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Student discovers new planet … and it looks a bit like home

2 min read
24 May 2024
Man poses outdoors wearing a brown cardigan over a black turtleneck.
˾Ƶ Centre for Astrophysics PhD student Shishir Dholakia co-led the international team that discovered the new planet, Gliese 12 b.

When ˾Ƶ (˾Ƶ) Centre for Astrophysics PhD student Shishir Dholakia first analysed some NASA observation data, he could never have expected the excitement it would create.

But the observation data from NASA’s TESS (Transiting Exoplanet Survey Satellite) didn’t lie – it revealed a new Earth-sized planet.

“The moment we were actually looking at this for the first time, it was the Eureka moment of, ‘Wow, this could really be something special going on’,” Mr Dholakia said.

To confirm their suspicions, Mr Dholakia and the team at the Centre for Astrophysics needed more data. They investigated further using the ˾Ƶ Mt Kent Observatory and European Space Agency’s CHEOPS satellite.

Mr Dholakia co-led a group with University of Edinburgh PhD student Larissa Palethorpe and collaborated with researchers at NASA to confirm this new planet – now dubbed Gliese 12 b – is Earth-sized and temperate, which could mean it is habitable.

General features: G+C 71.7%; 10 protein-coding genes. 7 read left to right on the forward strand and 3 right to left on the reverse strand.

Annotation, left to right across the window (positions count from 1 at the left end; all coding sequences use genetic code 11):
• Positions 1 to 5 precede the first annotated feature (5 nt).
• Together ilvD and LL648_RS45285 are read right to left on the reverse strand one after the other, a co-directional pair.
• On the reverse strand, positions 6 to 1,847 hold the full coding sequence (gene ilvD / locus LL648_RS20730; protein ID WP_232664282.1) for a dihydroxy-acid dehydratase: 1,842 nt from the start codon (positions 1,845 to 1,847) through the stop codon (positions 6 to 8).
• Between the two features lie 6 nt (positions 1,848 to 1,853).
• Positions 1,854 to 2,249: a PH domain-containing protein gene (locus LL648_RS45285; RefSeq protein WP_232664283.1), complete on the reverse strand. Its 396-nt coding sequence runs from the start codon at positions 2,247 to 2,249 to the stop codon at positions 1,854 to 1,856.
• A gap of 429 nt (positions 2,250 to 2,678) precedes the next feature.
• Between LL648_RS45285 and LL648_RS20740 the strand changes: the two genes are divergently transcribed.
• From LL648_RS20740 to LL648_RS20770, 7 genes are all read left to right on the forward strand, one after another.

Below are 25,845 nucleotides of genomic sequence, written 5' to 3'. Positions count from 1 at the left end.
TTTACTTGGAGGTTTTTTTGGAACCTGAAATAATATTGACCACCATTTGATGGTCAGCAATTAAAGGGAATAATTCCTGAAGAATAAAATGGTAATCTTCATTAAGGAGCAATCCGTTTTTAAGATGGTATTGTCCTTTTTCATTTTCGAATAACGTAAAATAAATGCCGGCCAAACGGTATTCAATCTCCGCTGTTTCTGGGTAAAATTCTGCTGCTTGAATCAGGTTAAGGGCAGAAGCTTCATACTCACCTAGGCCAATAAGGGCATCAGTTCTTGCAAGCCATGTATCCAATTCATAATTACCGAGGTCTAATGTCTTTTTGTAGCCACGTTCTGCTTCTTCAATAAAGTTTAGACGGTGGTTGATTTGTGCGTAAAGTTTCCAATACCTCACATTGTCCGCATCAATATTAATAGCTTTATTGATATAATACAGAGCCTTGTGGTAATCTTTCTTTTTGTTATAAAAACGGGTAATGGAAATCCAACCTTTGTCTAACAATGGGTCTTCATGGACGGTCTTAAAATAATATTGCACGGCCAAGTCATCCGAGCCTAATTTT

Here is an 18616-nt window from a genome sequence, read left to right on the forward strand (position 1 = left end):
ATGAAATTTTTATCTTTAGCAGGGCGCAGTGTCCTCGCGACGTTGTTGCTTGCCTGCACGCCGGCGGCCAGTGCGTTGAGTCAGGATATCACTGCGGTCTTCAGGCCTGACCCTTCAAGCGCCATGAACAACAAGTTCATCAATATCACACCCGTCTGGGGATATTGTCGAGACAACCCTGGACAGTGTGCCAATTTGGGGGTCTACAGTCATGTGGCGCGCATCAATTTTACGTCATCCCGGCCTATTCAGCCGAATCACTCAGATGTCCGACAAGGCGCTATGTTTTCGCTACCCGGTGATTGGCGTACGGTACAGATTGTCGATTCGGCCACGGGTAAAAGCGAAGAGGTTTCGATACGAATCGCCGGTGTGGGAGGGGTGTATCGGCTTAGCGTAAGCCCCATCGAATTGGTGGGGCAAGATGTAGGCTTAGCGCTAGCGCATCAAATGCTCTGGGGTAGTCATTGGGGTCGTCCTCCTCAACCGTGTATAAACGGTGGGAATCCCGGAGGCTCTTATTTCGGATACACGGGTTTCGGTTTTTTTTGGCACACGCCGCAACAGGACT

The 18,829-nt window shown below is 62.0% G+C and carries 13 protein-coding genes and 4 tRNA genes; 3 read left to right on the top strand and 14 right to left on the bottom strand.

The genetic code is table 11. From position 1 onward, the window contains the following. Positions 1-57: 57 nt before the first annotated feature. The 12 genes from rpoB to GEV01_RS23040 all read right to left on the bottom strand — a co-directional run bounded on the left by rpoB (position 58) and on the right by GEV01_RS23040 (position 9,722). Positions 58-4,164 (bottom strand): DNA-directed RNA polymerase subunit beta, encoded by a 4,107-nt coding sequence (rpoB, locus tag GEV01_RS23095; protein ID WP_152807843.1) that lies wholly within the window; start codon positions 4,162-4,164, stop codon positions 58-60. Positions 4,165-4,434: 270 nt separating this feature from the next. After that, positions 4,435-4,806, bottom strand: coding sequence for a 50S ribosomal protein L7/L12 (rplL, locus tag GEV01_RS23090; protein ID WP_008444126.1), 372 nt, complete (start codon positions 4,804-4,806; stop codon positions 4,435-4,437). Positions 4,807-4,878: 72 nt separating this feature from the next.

“Gliese 12 b could be at the right temperature for liquid water to pool on its surface, and that’s important because we tend to think liquid water is an essential ingredient for life as we know it,” Mr Dholakia said.

“And so, in this great search for life that we're undertaking, we want to try and find planets that are potentially habitable, and this could be a good contender.”

The planet is only 40 light-years away, which makes it one of the closest potentially habitable planets to Earth – and means astronomers can point the largest space telescopes in the world at it to better understand it.

Mr Dholakia said Gliese 12 b could also potentially hold answers as to why the “twin planets” Earth and Venus have such wildly different atmospheres.

“Earth is this haven for life as we know it, but Venus is hot enough to melt lead on its surface. The difference between these two planets is largely because Venus has a very hostile atmosphere,” he said.

“We think that Gliese 12 b, which is right between Earth and Venus in terms of the amount of light that it gets from its Sun, could actually bridge the gap between Earth and Venus and help us understand why the two turned out to be so different.”

Mr Dholakia, who first entered into studying astrophysics following a keen interest in astro photography, said the whole process of this discovery and subsequent international collaboration had been an experience unlike any other.

“It's been very special; it's been really nice to learn from everyone who has so much more experience than we do. At the same time, it's been great to share the expertise that we have at ˾Ƶ with the rest of the world.”

Access Mr Dholakia’s research paper or read more about this discovery from .

Find out more about research at the ˾Ƶ Centre for Astrophysics.